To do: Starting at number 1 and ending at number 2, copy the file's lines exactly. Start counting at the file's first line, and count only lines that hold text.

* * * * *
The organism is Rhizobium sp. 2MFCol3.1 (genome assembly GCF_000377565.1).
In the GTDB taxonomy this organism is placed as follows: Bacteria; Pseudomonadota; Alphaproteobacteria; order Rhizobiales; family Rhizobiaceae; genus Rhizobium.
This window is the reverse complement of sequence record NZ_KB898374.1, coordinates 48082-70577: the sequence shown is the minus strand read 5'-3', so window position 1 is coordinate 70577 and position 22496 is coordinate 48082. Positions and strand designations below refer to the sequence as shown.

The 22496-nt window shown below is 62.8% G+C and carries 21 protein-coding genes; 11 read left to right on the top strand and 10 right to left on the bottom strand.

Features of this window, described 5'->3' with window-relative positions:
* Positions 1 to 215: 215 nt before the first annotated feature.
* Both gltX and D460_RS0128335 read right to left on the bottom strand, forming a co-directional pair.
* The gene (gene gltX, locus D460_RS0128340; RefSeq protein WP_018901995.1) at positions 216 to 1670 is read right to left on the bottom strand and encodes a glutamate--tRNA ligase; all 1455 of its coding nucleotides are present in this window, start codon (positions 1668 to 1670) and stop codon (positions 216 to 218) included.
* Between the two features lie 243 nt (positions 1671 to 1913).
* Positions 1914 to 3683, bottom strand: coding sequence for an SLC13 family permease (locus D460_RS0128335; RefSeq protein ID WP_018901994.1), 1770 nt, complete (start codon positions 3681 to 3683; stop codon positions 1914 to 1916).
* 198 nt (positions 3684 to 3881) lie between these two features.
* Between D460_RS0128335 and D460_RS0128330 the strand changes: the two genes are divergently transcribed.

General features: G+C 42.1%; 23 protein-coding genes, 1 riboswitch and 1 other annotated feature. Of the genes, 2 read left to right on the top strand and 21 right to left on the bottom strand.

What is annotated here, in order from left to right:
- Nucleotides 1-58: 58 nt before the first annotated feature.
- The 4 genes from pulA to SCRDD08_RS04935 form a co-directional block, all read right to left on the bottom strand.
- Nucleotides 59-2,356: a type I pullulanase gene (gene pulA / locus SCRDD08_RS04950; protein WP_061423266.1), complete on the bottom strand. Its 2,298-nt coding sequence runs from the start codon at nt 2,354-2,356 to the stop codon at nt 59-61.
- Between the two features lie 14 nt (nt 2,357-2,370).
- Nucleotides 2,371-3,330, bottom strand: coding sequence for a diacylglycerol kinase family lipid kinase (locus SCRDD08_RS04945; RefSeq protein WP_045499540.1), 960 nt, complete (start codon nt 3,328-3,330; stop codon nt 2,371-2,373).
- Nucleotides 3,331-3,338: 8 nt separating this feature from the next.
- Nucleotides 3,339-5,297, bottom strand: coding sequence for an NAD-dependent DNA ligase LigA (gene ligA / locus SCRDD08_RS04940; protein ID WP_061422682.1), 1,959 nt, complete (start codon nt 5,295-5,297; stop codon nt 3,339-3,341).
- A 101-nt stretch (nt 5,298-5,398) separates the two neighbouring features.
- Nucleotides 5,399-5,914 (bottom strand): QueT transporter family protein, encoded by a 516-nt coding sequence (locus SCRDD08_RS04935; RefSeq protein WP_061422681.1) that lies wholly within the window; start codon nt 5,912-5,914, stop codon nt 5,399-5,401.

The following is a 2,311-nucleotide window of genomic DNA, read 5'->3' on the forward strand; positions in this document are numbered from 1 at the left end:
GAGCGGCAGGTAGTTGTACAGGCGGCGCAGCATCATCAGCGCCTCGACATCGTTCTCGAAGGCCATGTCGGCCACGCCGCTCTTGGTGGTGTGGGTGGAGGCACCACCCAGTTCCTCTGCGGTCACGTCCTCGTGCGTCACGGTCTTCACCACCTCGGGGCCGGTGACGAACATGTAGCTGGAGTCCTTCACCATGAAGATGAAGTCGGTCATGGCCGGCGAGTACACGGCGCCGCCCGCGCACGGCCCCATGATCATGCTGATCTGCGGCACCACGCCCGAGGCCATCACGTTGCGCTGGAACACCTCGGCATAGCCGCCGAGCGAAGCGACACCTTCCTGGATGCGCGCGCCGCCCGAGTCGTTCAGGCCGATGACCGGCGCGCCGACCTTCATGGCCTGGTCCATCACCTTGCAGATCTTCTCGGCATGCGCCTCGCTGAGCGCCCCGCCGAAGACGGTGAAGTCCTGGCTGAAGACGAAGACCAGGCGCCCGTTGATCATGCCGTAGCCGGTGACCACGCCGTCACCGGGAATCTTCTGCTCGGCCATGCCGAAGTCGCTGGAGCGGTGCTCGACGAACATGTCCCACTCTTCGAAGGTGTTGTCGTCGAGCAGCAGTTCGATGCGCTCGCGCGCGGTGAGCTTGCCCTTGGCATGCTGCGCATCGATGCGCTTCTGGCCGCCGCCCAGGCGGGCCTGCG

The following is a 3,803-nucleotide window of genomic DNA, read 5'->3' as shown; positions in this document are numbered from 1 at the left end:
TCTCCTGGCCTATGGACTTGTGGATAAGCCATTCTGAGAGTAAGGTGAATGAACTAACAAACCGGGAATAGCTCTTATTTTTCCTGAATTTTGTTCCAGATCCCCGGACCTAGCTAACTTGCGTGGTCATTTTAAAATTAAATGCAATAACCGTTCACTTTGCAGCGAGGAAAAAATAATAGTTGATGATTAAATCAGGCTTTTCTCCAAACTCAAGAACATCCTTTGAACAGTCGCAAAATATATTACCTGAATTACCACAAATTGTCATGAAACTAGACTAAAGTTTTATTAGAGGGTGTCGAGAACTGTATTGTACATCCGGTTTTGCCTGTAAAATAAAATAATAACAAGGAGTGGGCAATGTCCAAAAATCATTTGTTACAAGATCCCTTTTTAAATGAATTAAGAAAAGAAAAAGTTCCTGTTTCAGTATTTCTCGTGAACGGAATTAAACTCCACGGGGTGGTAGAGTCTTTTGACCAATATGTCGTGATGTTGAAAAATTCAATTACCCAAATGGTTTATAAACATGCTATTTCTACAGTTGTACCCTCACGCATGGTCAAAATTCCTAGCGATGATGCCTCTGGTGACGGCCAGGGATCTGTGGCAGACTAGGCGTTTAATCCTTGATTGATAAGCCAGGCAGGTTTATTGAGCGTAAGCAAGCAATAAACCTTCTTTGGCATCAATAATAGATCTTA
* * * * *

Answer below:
The organism is Rhizobium sp. 2MFCol3.1 (genome assembly GCF_000377565.1).
In the GTDB taxonomy this organism is placed as follows: Bacteria; Pseudomonadota; Alphaproteobacteria; order Rhizobiales; family Rhizobiaceae; genus Rhizobium.